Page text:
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One often-overlooked modification that you can make to a Mustang is to increase the amount of negative camber in the front-end geometry so that you have more corning grip and improved steering response. Unfortunately, the stock Mustang front geometry does not provide a high enough degree of adjustability for the settings that the true performance enthusiast requires. At Steeda Autosports, we have developed an array of Camber-Caster Plates and Upper Strut Mounts that provide every Mustang owner from 1979 to 2012 increased level of adjustability needed for optimal handling.
Would you like to correct your camber to eliminate excessive tire wear or dial in more negative camber for better cornering? Our adjustable caster camber plates/strut mounts give you the ability to create the perfect caster camber settings whether you are drag racing, road racing, or for your street driving needs. Adjusting the caster and camber is easy, and the end result is simply amazing. Let us explain…
Camber/Caster 101: So just what is camber and how does it effect driving and tire wear? What is caster, and can I have too much with a Mustang? These alignment settings affect tire wear and the tracking of your vehicle. Following is a simple summary that takes the confusion away:
Camber: Is the tilt of the tire relative to vertical. If the top of the tire leans inward (towards the engine) the car has Negative-Camber. If it leans outward, that is Positive-Camber. Negative-Camber gives the car more cornering grip and improves steering response. - A car without enough negative-camber will understeer and wear the tread off of the outside-corner of the front tire. - Too much Negative-Camber will wear the tread off of the inside corner of the tire Camber should be adjusted to suit the use of the car.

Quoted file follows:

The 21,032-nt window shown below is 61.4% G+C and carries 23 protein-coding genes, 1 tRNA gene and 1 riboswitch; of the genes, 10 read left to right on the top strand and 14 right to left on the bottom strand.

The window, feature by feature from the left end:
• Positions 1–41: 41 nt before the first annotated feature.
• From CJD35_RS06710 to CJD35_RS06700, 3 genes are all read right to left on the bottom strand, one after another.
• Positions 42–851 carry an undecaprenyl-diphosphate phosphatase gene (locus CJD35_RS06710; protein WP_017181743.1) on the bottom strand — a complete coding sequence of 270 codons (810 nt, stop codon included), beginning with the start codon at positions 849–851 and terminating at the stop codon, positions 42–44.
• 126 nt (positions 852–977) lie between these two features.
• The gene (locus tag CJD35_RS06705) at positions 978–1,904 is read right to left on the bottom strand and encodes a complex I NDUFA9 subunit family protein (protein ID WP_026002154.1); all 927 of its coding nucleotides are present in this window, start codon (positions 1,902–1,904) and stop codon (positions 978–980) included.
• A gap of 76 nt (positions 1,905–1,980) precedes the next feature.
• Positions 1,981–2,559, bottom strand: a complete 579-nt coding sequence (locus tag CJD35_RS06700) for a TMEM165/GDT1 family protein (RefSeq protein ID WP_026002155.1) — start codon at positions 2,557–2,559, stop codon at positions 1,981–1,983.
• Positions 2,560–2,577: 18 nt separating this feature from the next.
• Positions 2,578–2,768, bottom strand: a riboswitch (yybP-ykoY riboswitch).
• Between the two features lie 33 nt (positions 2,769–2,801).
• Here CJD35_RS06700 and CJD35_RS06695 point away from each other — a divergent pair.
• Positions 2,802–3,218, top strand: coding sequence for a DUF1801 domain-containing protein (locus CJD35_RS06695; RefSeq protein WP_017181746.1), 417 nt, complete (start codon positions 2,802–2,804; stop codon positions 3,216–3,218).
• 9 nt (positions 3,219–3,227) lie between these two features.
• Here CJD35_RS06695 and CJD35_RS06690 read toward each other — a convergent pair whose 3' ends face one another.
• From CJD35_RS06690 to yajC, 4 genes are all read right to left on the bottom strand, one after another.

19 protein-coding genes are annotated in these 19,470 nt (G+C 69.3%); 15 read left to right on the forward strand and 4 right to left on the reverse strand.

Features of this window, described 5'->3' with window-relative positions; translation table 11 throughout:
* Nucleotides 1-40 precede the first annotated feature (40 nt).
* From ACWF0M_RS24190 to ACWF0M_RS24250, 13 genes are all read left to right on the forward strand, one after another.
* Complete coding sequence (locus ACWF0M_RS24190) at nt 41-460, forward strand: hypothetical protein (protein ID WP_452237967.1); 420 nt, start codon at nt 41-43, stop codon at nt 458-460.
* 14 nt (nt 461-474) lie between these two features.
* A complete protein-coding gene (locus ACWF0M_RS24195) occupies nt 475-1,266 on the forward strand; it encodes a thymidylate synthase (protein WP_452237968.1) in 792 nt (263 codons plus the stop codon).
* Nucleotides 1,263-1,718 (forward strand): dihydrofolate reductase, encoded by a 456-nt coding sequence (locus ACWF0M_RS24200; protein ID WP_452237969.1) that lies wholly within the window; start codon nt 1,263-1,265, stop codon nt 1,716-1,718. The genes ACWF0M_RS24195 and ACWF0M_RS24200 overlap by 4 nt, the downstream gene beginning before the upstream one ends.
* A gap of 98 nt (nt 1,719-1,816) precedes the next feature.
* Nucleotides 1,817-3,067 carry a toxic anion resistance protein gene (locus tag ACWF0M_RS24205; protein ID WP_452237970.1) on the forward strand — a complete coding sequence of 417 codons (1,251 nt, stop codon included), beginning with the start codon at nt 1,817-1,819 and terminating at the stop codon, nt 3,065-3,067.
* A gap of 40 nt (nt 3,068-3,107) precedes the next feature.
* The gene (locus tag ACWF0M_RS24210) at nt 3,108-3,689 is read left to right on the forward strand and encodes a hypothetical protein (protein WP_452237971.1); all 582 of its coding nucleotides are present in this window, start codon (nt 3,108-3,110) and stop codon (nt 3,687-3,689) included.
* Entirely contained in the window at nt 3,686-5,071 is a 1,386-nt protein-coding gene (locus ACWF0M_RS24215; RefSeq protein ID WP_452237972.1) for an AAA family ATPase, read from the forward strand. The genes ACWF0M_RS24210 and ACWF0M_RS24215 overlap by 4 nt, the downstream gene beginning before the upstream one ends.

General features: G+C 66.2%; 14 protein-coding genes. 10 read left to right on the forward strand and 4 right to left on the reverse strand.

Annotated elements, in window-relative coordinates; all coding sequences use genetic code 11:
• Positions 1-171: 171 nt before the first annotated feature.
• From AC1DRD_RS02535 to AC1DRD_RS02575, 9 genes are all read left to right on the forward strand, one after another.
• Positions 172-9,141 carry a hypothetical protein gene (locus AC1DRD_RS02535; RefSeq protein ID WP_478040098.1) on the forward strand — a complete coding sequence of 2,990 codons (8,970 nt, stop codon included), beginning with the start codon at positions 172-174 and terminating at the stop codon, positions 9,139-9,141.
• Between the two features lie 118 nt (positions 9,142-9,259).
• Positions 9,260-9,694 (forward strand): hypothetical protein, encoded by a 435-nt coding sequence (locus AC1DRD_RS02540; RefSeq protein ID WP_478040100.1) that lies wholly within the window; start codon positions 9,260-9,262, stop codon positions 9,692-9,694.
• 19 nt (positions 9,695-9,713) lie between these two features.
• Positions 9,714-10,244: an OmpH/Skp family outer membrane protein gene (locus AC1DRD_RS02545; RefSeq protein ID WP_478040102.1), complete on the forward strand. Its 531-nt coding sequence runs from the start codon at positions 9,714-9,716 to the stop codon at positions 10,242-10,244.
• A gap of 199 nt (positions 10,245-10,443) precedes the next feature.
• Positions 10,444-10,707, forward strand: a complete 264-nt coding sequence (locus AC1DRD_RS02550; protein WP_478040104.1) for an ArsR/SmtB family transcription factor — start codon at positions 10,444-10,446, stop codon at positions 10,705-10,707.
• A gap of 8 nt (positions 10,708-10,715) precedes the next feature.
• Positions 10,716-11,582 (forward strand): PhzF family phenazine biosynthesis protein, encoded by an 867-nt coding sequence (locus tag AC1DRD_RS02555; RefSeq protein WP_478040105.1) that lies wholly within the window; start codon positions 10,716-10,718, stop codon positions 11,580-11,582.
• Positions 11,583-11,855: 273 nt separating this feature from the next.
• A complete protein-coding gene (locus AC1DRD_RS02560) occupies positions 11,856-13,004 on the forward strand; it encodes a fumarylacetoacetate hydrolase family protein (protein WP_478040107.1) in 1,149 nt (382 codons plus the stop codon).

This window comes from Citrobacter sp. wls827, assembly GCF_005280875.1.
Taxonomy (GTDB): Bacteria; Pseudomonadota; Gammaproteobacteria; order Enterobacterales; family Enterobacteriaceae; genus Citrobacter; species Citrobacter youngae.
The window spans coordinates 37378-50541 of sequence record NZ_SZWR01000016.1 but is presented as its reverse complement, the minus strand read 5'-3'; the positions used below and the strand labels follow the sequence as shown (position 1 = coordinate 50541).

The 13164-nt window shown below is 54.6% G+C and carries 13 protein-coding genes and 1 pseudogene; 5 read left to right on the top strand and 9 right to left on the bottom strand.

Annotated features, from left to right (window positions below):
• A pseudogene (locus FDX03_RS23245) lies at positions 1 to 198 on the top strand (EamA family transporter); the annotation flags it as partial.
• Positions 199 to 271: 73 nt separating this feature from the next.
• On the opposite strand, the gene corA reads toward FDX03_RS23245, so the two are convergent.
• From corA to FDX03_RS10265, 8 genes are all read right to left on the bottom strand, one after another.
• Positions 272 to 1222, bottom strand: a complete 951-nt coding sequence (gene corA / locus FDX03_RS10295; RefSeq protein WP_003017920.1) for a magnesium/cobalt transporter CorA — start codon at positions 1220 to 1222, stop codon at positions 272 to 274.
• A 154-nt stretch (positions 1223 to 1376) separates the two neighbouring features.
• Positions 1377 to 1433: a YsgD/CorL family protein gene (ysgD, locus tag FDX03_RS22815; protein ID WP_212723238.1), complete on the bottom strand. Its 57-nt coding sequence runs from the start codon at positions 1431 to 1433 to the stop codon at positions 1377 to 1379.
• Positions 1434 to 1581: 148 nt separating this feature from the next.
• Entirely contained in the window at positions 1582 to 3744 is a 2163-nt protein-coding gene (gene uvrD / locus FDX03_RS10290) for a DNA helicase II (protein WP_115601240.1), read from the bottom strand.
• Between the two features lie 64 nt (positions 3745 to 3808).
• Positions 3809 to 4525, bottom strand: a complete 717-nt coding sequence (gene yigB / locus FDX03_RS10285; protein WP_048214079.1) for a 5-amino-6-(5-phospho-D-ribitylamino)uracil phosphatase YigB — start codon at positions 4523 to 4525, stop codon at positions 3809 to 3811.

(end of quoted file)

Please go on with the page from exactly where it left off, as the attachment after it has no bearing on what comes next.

Type of Driving Camber – Specific to Mustang
Drag racing-no street use -.2° to -.5°
General street use -.7° to -1.1°
Aggressive street handling -1.2° to -1.7°
Road race / Autocross -1.8° to -2.5°
Observe your tire wear (street) or tire temperature (race conditions) and adjust camber as necessary: - More Negative-Camber (-2.0º) gives better cornering grip and more wear on the inside edge of the tire. - Less Negative-Camber (-0.5º) gives less cornering grip and more wear on the outside edge of the tire.
Caster: is how far the contact patch of the tire follows behind the imaginary line where the steering axis of the wheel intersects the ground. (Think of the front wheel of a shopping cart, where the wheel follows behind the steering axis.
More Caster gives you straighter highway tracking with less “wander” and better self centering steering feel. It also makes the tires lean into the corner when turned, in effect producing more negative camber when the wheels are turned. This allows you to use less aggressive Negative-Camber settings, thereby improving the tire contact patch for better braking and reduced tire wear when the wheels are straight.
It is theoretically possible to have too much Caster, but to do so in a Mustang would require extensive sheet metal modifications. So for our purposes, we recommend the Maximum Positive Caster that can be achieved with our Caster/Camber plates. To get the most caster, push the top of the struts as far towards the rear of the car as possible when setting the alignment.
Note that the amount of Caster that can be attained varies with the year of the vehicle.
Toe Settings. Toe-in or Toe-out describes the alignment of the front wheels relative to each other the same way you would describe your feet. Toe-in means they are closer together at the front than the rear. We recommend factory Ford toe settings for all situations except track-only racing, where toe may be adjusted by the crew chief as needed. Factory toe settings are given in degrees. When setting the alignment with a tape measure (the way we do it at the racetrack) set toe to 3/32″ total Toe-in.
To take advantage of tuning your car for optimum handling, see the full range of Steeda Caster Camber Plates and 2005+ Upper Strut Mounts here: